Is there anything worse than trying to make informed decisions in the sunscreen aisle? The very attempt is an exercise in frustration: on a recent trip to Target, I scanned the dozens of products on the sunblock display alongside a similarly stymied mother. I left empty-handed.
Last month, the U.S. Food and Drug Administration (FDA) announced new rules that will hopefully clear up some of the confusion. For the first time, companies will have to report how effective their sunscreens are against both UVA and UVB rays. While UVB is implicated in sunburns, both types of ultraviolet rays contribute to skin cancer and wrinkles.
But the new rules, set to go into effect within a year, don’t address which ingredients are safe to use on your skin — or your child’s. A recent report from the American Academy of Pediatrics (AAP) emphasized the importance of slathering sunscreen on even very young babies as research has found that infants’ skin shows evidence of UV-induced pigmentation starting with their first exposure to summer sun. That, along with repeated exposure, can set the stage for the development of skin cancer later on.
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So it follows that selecting an effective sunscreen for your progeny is a pretty weighty task. Dermatologists often recommend mineral sunscreens that use titanium dioxide or zinc oxide, which perch on the surface of the skin, in contrast to chemical sunscreens, which contain substances that may be absorbed by the skin. Yet as Amy Paller, the AAP report’s lead author and the chair of the dermatology department at Northwestern University, noted:
It can be hard to find affordable physical sunscreens, though — often marketed as “natural” sunscreens — that don’t contain preservatives such as parabens, which some experts worry may disrupt the endocrine system. “It’s hard to get away from additives,” says Paller.
So are parabens a problem? “They can be a sensitizer, but they’re not as bad as many think,” says Paller.
Befuddled by my Target experience, I decided to check in with the Environmental Working Group, which rates sunscreens based on safety and how well they protect against UV rays. Unfortunately, the sunscreens that rate the highest are typically far more expensive than reasonably priced mass-market brands. The most mind-boggling sell for $15 or more for a small amount — often less than 3 ounces. Taking into consideration that an ounce of sunscreen is recommended per application for the average adult, that tiny bottle isn’t good for much.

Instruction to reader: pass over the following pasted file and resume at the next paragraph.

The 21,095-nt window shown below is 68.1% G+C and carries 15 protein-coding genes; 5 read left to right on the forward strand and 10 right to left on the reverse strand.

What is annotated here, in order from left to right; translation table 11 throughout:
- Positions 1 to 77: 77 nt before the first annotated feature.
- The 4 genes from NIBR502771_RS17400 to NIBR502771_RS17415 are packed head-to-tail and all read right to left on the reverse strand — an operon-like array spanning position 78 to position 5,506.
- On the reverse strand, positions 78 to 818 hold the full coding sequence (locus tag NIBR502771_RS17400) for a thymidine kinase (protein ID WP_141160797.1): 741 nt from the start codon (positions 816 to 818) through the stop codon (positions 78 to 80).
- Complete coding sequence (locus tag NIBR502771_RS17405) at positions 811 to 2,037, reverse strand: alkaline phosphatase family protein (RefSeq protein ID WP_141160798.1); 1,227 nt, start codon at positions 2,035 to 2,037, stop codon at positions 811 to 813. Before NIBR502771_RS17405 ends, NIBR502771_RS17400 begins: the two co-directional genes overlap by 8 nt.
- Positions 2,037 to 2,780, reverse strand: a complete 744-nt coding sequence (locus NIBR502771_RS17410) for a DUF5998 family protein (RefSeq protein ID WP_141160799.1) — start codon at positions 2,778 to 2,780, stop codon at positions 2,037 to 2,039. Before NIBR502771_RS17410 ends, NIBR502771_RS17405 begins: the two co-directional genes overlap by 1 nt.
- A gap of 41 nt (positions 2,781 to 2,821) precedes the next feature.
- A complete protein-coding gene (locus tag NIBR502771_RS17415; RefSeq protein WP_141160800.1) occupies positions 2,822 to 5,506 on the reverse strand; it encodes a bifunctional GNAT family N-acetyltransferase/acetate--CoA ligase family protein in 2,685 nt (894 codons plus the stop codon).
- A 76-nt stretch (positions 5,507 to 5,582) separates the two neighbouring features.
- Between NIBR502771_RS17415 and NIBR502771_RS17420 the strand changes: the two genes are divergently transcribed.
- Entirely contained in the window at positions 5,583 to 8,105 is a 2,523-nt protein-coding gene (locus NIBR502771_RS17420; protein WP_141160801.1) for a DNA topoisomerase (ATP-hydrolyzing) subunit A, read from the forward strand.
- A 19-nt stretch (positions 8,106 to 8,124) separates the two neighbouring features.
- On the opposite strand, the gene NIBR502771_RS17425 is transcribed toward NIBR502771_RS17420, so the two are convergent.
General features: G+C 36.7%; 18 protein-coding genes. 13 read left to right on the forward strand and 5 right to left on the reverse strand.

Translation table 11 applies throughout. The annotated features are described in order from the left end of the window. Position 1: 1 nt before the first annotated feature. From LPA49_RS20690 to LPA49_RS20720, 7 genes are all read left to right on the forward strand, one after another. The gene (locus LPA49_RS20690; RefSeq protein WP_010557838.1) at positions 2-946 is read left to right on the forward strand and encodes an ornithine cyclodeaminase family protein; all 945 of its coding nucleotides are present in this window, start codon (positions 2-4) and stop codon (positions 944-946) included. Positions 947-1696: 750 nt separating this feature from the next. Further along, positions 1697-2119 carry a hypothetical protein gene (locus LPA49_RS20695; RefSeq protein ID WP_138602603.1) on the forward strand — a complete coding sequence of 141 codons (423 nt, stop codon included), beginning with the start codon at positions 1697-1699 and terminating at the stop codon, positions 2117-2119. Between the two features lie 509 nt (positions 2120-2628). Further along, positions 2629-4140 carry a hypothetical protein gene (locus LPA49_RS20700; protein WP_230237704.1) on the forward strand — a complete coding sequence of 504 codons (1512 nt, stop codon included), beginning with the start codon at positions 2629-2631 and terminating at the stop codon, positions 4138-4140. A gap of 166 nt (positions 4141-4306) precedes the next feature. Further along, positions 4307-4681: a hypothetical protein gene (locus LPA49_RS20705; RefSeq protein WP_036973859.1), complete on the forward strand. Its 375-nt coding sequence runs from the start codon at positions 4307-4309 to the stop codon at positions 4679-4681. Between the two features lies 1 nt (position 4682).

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“Although we do have a list on our website for recommended brands, we understand not everyone can afford that,” says Nneka Leiba, a research analyst at EWG who works on their cosmetics and sunscreen databases. “If you have a larger family, it’s not always the most convenient because they do come in smaller packages.”
Here, Leiba shares some insights for those who want to make better choices but can’t afford to break the bank to do so:
- Zinc or titanium dioxide? Zinc is a better UV filter, but titanium dioxide works well too.
- Parabens, which function in sunscreen and cosmetics as preservatives — yea or nay? There’s more concern about the longer-chain parabens — butylparaben, isopropylparaben, isobutylparaben and propylparaben — which can mimic estrogen and disrupt normal hormone function. Methylparaben and ethylparaben are shorter-chain chemicals that appear to have fewer associated hazards. “You obviously would prefer a sunscreen without any parabens, but we are less concerned with the shorter chain parabens because the effects appear to be weaker,” says Leiba.
- Oxybenzone versus avobenzone? Like night and day, says Leiba. Avoid sunscreens with oxybenzone, which can disrupt hormone function. But avobenzone is recommended as a good UVA filter.
- Steer clear of retinyl palmitate, despite its anti-aging properties. “It’s a form of Vitamin A so this is a little shocking to people,” says Leiba. It sounds safe, but an FDA study showed it can speed the development of skin tumors and lesions on sun-exposed skin. It’s often included in night creams, which is not cause for concern because sleeping isn’t associated with sun exposure.
- Pay attention to where a questionable chemical falls in the ingredient list. Active ingredients are cause for more concern because they can constitute a significant proportion of the product. “It’s like food,” explains Leiba. “What you see first is the highest percentage.”
Leiba acknowledged how overwhelming trying to make sense of polysyllabic chemical names and their perceived safety can be: “It is a daunting, daunting task. We use lots of personal care products each day. When you combine that with what we eat and the cleaning products we use, people just want to give up.”
Don’t. For starters, learn more about how EWG and Consumer Reports rate sunscreens. Then, for $5, you can download EWG’s handy tipsheet on what chemicals to avoid in the beauty aisle. Print it out and stick it in your wallet, and you’ll never again be bemused in the sunscreen aisle.